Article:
and I think this expresses well the majority opinion of the physics community. A major question here is whether the problem of pseudo-scientific multiverse mania is one of the “edge” of physics (the “left edge”, as Turner notices and was discussed here), or whether it has infected the center. Some days I’m quite discouraged to see how widespread this is, other days it seems to me that we may finally be getting over this. There’s only so long you can get media attention for your empty but easy to understand new “Copernican revolution” before people lose interest and move on to something else. Perhaps we’re getting to that point. I think this was the first year that the World Science Festival here in New York didn’t have a program promoting the multiverse, and maybe that’s a sign of change.

For quite a few years now, there have been few scientific talks trying to use a multiverse to do calculations at serious string theory conferences (see for instance this week’s String Pheno 2015, or Strings 2015 later this month), with the multiverse mainly appearing in promotional talks to the public. Maybe the public is finally getting bored and starting to adopt the point of view that Turner’s graphic suggests (and that I think the physics community should get behind).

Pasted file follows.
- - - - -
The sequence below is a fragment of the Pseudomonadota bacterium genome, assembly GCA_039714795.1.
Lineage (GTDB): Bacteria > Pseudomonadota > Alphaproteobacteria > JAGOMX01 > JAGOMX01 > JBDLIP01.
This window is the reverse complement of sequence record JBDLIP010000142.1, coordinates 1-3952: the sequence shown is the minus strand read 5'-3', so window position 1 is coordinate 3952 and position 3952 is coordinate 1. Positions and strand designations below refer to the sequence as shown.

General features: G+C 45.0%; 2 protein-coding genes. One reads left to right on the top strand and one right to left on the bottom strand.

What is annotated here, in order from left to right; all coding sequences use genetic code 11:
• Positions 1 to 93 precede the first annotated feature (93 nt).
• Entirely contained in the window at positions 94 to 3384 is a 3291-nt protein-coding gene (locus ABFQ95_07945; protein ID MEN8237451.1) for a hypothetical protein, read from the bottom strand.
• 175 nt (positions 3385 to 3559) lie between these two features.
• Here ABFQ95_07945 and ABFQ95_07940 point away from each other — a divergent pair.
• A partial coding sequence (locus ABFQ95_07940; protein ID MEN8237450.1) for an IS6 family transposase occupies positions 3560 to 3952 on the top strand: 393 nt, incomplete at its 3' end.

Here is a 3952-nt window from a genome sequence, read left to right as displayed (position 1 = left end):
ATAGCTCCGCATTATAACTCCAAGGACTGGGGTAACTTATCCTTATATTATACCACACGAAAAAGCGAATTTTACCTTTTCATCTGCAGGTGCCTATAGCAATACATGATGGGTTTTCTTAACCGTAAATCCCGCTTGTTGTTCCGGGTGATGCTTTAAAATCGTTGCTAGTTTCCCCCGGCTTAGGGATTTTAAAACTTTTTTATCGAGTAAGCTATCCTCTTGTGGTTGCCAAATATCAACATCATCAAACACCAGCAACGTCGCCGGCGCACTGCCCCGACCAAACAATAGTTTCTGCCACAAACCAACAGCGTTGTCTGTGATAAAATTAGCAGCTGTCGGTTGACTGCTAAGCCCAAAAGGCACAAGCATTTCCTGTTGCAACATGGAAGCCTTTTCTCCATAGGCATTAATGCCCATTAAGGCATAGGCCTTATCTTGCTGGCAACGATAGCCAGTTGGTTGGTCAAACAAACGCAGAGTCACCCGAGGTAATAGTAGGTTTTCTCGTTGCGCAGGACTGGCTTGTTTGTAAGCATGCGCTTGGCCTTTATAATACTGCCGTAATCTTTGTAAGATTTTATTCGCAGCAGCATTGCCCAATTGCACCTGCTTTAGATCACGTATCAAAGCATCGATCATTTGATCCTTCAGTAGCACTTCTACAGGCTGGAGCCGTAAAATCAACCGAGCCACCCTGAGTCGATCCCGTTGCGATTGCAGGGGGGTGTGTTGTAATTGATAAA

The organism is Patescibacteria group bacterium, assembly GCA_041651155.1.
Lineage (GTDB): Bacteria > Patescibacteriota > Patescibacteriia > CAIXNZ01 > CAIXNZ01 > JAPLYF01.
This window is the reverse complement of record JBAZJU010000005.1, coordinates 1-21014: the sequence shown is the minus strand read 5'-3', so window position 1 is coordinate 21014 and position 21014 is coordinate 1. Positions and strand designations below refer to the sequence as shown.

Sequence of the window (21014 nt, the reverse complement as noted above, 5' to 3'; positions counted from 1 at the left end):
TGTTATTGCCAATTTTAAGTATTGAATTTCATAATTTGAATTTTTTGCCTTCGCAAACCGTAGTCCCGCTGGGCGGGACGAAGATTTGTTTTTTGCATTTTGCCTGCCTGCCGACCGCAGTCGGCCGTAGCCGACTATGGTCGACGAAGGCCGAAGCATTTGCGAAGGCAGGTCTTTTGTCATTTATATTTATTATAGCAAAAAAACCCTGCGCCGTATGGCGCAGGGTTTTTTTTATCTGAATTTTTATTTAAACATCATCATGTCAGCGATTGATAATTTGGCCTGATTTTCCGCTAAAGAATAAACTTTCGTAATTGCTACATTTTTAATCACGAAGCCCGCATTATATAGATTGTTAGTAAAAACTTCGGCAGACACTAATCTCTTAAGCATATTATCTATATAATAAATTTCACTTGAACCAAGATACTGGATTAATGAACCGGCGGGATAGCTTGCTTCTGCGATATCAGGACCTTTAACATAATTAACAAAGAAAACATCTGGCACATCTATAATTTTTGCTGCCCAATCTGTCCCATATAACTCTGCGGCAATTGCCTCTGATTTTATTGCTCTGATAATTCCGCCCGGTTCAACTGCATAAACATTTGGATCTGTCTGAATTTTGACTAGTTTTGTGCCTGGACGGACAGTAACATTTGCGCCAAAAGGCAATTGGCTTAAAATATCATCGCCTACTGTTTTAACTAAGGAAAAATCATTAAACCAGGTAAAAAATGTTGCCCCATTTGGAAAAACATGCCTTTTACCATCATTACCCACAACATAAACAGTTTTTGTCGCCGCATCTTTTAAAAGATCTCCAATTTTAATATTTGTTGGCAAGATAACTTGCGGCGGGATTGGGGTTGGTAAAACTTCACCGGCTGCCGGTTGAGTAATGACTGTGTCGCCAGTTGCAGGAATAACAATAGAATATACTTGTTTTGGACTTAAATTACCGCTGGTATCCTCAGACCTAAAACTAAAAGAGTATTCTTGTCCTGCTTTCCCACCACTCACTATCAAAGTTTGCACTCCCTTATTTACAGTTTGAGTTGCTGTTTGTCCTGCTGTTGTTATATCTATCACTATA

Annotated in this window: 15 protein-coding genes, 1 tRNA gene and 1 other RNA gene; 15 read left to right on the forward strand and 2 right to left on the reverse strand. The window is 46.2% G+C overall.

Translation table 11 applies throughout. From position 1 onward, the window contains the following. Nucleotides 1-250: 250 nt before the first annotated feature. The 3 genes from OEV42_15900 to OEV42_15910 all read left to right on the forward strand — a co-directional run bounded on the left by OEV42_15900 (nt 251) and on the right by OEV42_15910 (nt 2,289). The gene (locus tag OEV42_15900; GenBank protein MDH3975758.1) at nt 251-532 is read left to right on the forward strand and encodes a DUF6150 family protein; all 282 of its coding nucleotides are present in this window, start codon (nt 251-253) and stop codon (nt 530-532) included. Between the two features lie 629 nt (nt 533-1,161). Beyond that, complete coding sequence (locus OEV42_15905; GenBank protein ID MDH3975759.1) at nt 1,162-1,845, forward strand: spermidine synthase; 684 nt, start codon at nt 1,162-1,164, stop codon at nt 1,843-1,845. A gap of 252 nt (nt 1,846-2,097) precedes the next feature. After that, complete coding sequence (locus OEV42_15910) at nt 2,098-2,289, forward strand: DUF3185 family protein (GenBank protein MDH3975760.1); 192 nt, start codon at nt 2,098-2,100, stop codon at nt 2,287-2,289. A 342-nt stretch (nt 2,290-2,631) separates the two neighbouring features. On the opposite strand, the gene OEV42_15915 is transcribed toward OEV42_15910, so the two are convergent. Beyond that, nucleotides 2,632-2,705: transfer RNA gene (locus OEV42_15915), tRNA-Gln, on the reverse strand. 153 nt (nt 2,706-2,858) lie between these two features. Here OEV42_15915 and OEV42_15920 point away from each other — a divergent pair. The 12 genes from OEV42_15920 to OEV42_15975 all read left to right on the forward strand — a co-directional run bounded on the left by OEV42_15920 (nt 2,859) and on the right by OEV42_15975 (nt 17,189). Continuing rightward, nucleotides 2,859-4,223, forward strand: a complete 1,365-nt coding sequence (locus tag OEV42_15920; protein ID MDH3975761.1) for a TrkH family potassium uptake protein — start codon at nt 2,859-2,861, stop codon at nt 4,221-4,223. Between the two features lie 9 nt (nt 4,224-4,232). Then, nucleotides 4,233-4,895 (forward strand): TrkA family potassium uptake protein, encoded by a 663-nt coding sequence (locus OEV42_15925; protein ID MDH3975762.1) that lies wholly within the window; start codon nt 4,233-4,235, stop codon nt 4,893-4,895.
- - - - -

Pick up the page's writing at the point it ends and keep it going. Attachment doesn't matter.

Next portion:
Update: Physics Today has an opinion piece entitled Could the evolution of theoretical physics harm public trust in science? This addresses an issue I don’t think some theorists realize the seriousness of. If you start arguing that conventional notions of testability don’t matter, this can be a very dangerous thing to do in an environment where public trust in science is an issue. Put differently, if physicists publicly promote the pursuit of speculative ideas in an ideological framework that can never be falsified, they create a real danger of a public perception that science is just one more ideology.

Posted in Multiverse Mania | 23 Comments

The West Coast Metric is the Wrong One

I’m trying to get back to blogging about quantum mechanics slogans, this one is about relativistic quantum mechanics. I’m hoping it will stir up more trouble than my last East vs. West one.

If you’re doing calculations in relativistic quantum field theory, you typically handle the Minkowski nature of space-time by introducing an indefinite signature metric, and there are two possible choices:

  • Mostly minus signs (for the spatial components), positive sign for the time direction. This is commonly known as the “West Coast metric”, I’m guessing because Feynman used it.
  • Mostly plus signs (for the spatial components), negative sign for the time direction. This is commonly known as the “East Coast metric”, I’m guessing because Schwinger used it.

While I was educated on the East Coast, most courses I took and textbooks I used favored the West Coast metric, and that’s very much true of more recent textbooks (I don’t know of a recent one using the East Coast convention). When I started on this project I used the West Coast convention. After a while though, I finally found this conceptually more and more confusing, and switched to the East Coast convention. As time has gone on, I’ve become more and more convinced that this is the right convention to choose, that the West Coast convention is just a mistake, and a source of conceptual confusion in the subject.